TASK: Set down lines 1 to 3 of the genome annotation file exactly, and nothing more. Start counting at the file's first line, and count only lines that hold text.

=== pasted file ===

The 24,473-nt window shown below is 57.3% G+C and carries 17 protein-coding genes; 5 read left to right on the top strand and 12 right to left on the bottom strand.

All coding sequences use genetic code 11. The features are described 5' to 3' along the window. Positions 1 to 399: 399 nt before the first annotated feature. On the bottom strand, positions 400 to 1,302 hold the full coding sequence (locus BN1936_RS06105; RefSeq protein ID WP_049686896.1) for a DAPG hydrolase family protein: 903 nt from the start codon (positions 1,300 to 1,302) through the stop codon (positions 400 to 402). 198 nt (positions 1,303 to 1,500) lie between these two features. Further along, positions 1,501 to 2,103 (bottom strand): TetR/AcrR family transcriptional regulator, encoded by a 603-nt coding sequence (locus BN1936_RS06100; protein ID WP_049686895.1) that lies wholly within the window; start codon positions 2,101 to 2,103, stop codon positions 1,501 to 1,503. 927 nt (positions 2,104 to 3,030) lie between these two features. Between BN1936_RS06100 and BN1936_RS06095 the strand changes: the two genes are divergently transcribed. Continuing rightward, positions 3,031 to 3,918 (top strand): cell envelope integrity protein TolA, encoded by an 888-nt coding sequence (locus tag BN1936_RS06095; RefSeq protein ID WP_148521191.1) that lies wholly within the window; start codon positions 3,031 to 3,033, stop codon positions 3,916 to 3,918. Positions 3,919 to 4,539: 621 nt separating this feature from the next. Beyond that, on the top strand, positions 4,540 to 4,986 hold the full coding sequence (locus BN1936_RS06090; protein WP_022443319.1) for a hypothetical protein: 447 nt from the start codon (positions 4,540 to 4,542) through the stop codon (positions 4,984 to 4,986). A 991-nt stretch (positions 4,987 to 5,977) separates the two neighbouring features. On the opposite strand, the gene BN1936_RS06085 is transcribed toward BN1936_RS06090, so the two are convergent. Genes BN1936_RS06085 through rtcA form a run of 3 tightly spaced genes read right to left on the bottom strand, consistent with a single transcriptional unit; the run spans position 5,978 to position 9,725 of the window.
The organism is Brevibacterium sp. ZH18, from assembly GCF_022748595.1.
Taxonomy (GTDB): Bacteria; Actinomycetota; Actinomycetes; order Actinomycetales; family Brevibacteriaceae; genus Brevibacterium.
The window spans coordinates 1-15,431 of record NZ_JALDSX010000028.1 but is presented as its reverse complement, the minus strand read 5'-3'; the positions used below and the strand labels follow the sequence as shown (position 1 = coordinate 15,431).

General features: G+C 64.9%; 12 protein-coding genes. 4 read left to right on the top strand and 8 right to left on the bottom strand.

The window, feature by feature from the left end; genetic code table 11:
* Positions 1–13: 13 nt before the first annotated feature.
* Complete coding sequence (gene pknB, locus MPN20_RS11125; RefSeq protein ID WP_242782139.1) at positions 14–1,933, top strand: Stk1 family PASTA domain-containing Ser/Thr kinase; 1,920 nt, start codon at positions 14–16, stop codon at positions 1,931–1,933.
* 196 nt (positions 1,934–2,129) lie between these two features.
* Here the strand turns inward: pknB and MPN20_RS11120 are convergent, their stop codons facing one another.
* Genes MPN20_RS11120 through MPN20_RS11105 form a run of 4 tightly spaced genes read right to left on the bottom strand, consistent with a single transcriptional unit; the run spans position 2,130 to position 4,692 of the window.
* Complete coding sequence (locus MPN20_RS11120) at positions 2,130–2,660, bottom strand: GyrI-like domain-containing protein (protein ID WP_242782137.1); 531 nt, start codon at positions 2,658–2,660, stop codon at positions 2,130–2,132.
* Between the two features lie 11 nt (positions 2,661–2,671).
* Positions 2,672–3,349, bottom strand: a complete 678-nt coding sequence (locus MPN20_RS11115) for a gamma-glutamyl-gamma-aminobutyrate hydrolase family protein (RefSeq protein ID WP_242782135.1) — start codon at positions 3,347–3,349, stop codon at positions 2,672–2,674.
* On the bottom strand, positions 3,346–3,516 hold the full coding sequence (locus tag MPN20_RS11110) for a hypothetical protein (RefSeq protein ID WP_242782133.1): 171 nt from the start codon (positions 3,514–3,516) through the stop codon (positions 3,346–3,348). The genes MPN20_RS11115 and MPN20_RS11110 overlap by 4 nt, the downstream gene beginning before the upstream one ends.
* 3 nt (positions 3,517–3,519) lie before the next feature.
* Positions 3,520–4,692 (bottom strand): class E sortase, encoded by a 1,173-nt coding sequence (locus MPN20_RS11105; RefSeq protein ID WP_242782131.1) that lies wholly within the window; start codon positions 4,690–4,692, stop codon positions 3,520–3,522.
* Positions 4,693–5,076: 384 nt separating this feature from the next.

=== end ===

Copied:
The 24,473-nt window shown below is 57.3% G+C and carries 17 protein-coding genes; 5 read left to right on the top strand and 12 right to left on the bottom strand.

All coding sequences use genetic code 11. The features are described 5' to 3' along the window. Positions 1 to 399: 399 nt before the first annotated feature. On the bottom strand, positions 400 to 1,302 hold the full coding sequence (locus BN1936_RS06105; RefSeq protein ID WP_049686896.1) for a DAPG hydrolase family protein: 903 nt from the start codon (positions 1,300 to 1,302) through the stop codon (positions 400 to 402). 198 nt (positions 1,303 to 1,500) lie between these two features. Further along, positions 1,501 to 2,103 (bottom strand): TetR/AcrR family transcriptional regulator, encoded by a 603-nt coding sequence (locus BN1936_RS06100; protein ID WP_049686895.1) that lies wholly within the window; start codon positions 2,101 to 2,103, stop codon positions 1,501 to 1,503. 927 nt (positions 2,104 to 3,030) lie between these two features. Between BN1936_RS06100 and BN1936_RS06095 the strand changes: the two genes are divergently transcribed. Continuing rightward, positions 3,031 to 3,918 (top strand): cell envelope integrity protein TolA, encoded by an 888-nt coding sequence (locus tag BN1936_RS06095; RefSeq protein ID WP_148521191.1) that lies wholly within the window; start codon positions 3,031 to 3,033, stop codon positions 3,916 to 3,918. Positions 3,919 to 4,539: 621 nt separating this feature from the next. Beyond that, on the top strand, positions 4,540 to 4,986 hold the full coding sequence (locus BN1936_RS06090; protein WP_022443319.1) for a hypothetical protein: 447 nt from the start codon (positions 4,540 to 4,542) through the stop codon (positions 4,984 to 4,986). A 991-nt stretch (positions 4,987 to 5,977) separates the two neighbouring features. On the opposite strand, the gene BN1936_RS06085 is transcribed toward BN1936_RS06090, so the two are convergent. Genes BN1936_RS06085 through rtcA form a run of 3 tightly spaced genes read right to left on the bottom strand, consistent with a single transcriptional unit; the run spans position 5,978 to position 9,725 of the window.
The organism is Brevibacterium sp. ZH18, from assembly GCF_022748595.1.